U.S. Airline stocks moved higher Thursday after industry leaders urged President Joe Biden to lift the pandemic-era mask mandate on planes and in airports, arguing the rules a ‘no longer aligned’ to the current post-Covid environment.
Airlines for America, a lobby group representing the biggest U.S. domestic and international carriers, wants the Biden Administration to drop predeparture test requirements, following similar decisions in the U.K. and Europe, and says the current mandate requiring masks on planes and in airports, noting high levels of public immunity to Covid variants, vaccine and therapeutics availability and flight cabin air quality.
The administration’s current mask mandate, which covers air travel, as well as other modes of public transportation, was extended last week until April 18.
“It makes no sense that people are still required to wear masks on airplanes, yet are allowed to congregate in crowded restaurants, schools and at sporting events without masks, despite none of these venues having the protective air filtration system that aircraft do,” the letter said. “The science clearly supports lifting the mask mandate, as demonstrated by the recently released CDC framework indicating that 99% of the U.S. population no longer need to wear masks indoors.”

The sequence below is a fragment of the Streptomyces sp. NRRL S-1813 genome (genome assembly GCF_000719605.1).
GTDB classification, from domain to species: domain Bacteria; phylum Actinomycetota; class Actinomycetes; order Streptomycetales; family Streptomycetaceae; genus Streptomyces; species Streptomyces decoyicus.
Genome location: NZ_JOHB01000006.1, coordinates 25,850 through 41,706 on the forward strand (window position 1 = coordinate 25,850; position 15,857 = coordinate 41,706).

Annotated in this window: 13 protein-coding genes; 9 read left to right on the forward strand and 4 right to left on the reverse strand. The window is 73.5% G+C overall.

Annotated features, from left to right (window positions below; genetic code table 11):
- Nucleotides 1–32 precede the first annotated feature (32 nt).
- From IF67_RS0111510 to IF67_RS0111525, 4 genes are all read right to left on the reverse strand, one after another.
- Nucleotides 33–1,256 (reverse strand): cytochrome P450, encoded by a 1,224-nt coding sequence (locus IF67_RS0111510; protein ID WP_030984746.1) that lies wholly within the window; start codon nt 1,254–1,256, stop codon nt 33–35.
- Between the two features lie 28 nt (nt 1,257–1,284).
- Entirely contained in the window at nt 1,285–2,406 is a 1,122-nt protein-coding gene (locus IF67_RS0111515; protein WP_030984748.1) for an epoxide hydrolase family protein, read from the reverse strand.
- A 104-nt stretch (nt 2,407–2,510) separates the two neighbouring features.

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United Airlines (UAL) – Get United Airlines Holdings, Inc. Report shares were marked 0.25% higher in pre-market trading at $41.53 each, while Delta Airlines (DAL) – Get Delta Air Lines, Inc. Report rose 0.65% to $36.45 each.
Southwest Airlines (LUV) – Get Southwest Airlines Co. Report shares were little-changed at $42.85 each while American Airlines (AAL) – Get American Airlines Group, Inc. Report rose 0.62% to $16.31 each.
Earlier this month, most U.S. carriers said bookings and traffic has improved notably since the start of the year amid the easing of pandemic era restricts on business and travel and would likely offset a surge in jet fuel prices linked to the ongoing volatility in global crude prices and Russia’s war on Ukraine.
United noted, however, that overall capacity this year would still be down in the “high single digits” when compared to 2019 levels, citing the recent surge in jet fuel costs linked to the ongoing volatility in global crude markets, as well as aircraft delivery delays tied to Boeing’s (BA) – Get Boeing Company Report issues with its 787 Dreamliner.
American Airlines trimmed its revenue decline forecast to around 17% from 2019 levels, compared to its prior forecast of between 20% and 22%, as part of its presentation to the J.P. Morgan Industrials Conference in New York, while Southwest lowered its estimate for revenue declines from 2019 levels to around 8% to 10%. The group had previously forecast a fall of between 10% and 15%.
Delta Air Lines boosted its current quarter revenue forecast to be about 78% of pre-pandemic levels, up from its prior estimate of between 72% and 76%, adding that its fuel costs would average $2.80 per gallon in the first quarter, up from its January forecast of between $2.35 and $2.50.